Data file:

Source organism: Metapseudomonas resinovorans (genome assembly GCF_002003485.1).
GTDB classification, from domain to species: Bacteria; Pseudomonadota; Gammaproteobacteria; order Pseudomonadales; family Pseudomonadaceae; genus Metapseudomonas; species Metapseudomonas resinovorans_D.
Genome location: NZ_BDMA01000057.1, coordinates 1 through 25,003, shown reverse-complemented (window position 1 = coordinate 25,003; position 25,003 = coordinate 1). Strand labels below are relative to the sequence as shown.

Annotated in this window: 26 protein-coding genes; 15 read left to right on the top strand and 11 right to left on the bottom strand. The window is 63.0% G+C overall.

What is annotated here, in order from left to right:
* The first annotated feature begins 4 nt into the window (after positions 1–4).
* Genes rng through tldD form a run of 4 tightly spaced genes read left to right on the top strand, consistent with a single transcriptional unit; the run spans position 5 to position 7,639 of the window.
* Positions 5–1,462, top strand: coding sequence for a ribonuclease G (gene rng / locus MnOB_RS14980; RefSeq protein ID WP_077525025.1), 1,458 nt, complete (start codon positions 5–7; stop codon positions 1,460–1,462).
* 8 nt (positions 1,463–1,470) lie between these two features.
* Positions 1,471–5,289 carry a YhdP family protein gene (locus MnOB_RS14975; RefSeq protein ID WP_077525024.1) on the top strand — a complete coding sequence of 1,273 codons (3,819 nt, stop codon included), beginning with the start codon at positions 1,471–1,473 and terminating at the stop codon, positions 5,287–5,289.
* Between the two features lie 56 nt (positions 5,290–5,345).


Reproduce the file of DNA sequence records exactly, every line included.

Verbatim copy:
Source organism: Metapseudomonas resinovorans (genome assembly GCF_002003485.1).
GTDB classification, from domain to species: Bacteria; Pseudomonadota; Gammaproteobacteria; order Pseudomonadales; family Pseudomonadaceae; genus Metapseudomonas; species Metapseudomonas resinovorans_D.
Genome location: NZ_BDMA01000057.1, coordinates 1 through 25,003, shown reverse-complemented (window position 1 = coordinate 25,003; position 25,003 = coordinate 1). Strand labels below are relative to the sequence as shown.

Annotated in this window: 26 protein-coding genes; 15 read left to right on the top strand and 11 right to left on the bottom strand. The window is 63.0% G+C overall.

What is annotated here, in order from left to right:
* The first annotated feature begins 4 nt into the window (after positions 1–4).
* Genes rng through tldD form a run of 4 tightly spaced genes read left to right on the top strand, consistent with a single transcriptional unit; the run spans position 5 to position 7,639 of the window.
* Positions 5–1,462, top strand: coding sequence for a ribonuclease G (gene rng / locus MnOB_RS14980; RefSeq protein ID WP_077525025.1), 1,458 nt, complete (start codon positions 5–7; stop codon positions 1,460–1,462).
* 8 nt (positions 1,463–1,470) lie between these two features.
* Positions 1,471–5,289 carry a YhdP family protein gene (locus MnOB_RS14975; RefSeq protein ID WP_077525024.1) on the top strand — a complete coding sequence of 1,273 codons (3,819 nt, stop codon included), beginning with the start codon at positions 1,471–1,473 and terminating at the stop codon, positions 5,287–5,289.
* Between the two features lie 56 nt (positions 5,290–5,345).